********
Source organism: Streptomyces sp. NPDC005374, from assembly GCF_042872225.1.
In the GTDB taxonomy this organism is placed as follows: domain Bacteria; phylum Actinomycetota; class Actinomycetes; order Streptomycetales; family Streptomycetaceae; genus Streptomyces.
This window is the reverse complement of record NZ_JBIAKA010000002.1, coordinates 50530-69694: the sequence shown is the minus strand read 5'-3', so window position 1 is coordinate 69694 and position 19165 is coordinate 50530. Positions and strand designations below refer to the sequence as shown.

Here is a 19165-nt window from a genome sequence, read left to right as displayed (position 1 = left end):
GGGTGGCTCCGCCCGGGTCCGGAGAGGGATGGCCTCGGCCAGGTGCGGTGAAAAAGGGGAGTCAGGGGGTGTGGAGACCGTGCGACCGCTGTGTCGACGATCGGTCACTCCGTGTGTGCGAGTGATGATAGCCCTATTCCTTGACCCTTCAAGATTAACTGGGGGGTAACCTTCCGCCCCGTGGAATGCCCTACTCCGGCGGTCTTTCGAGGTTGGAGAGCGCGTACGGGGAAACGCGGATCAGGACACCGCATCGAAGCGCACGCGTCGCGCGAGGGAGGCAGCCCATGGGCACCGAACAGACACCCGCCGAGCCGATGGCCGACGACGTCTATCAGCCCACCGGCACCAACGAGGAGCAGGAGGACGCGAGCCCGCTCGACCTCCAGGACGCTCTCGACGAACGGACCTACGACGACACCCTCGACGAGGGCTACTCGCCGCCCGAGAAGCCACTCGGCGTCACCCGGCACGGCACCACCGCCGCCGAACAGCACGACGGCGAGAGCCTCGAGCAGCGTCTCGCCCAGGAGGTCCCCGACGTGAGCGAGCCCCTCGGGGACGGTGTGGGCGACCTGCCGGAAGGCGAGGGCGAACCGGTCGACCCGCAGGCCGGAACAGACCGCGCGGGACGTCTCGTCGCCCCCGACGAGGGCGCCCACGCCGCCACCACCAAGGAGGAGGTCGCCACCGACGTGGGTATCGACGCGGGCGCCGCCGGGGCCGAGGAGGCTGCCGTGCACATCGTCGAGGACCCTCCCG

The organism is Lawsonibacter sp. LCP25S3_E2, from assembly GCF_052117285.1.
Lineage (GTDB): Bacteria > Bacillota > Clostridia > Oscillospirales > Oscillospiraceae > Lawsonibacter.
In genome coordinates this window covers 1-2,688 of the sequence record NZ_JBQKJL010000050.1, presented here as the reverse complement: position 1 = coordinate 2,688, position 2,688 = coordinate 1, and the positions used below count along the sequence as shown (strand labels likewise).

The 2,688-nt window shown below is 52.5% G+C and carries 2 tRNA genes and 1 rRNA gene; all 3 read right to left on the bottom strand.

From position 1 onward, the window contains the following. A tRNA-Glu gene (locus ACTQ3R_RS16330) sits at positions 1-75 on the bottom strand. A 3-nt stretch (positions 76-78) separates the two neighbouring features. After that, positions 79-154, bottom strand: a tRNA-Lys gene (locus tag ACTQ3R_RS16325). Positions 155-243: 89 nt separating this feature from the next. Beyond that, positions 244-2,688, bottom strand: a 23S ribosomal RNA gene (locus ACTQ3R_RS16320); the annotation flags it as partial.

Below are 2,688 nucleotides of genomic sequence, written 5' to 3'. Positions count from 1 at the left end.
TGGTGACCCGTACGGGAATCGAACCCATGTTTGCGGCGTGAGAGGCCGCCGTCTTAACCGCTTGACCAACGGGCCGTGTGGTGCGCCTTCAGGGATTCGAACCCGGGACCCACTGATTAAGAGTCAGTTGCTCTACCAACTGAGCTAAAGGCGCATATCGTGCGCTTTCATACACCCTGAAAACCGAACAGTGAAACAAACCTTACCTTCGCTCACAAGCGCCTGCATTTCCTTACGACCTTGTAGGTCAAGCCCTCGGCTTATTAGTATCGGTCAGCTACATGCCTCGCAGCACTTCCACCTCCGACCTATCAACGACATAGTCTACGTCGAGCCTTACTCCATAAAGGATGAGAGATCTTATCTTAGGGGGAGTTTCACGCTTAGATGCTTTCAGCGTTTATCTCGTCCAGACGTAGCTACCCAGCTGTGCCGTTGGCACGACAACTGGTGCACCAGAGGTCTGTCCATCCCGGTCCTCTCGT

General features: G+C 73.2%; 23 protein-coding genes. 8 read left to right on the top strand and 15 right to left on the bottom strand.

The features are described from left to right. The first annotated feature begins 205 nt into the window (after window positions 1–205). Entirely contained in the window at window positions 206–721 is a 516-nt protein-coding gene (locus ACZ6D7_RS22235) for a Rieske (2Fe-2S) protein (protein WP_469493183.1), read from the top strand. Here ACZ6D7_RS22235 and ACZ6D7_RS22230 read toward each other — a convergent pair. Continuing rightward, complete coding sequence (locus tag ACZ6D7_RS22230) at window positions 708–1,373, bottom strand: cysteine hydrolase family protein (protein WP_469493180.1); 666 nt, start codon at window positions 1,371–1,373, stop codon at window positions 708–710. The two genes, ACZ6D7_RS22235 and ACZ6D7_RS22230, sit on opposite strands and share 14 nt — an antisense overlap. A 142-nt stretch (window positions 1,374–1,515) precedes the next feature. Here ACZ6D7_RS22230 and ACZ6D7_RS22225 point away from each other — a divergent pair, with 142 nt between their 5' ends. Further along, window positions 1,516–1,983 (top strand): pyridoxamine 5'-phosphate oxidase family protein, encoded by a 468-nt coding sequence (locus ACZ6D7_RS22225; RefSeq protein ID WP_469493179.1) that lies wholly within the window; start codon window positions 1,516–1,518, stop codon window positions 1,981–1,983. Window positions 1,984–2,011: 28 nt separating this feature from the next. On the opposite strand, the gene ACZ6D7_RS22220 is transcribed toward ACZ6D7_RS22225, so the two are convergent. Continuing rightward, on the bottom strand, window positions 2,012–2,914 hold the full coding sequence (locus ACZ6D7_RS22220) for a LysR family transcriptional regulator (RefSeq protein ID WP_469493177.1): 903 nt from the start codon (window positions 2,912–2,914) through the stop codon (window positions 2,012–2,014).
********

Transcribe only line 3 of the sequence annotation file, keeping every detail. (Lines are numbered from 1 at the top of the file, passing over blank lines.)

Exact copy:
This window is the reverse complement of record NZ_JBIAKA010000002.1, coordinates 50530-69694: the sequence shown is the minus strand read 5'-3', so window position 1 is coordinate 69694 and position 19165 is coordinate 50530. Positions and strand designations below refer to the sequence as shown.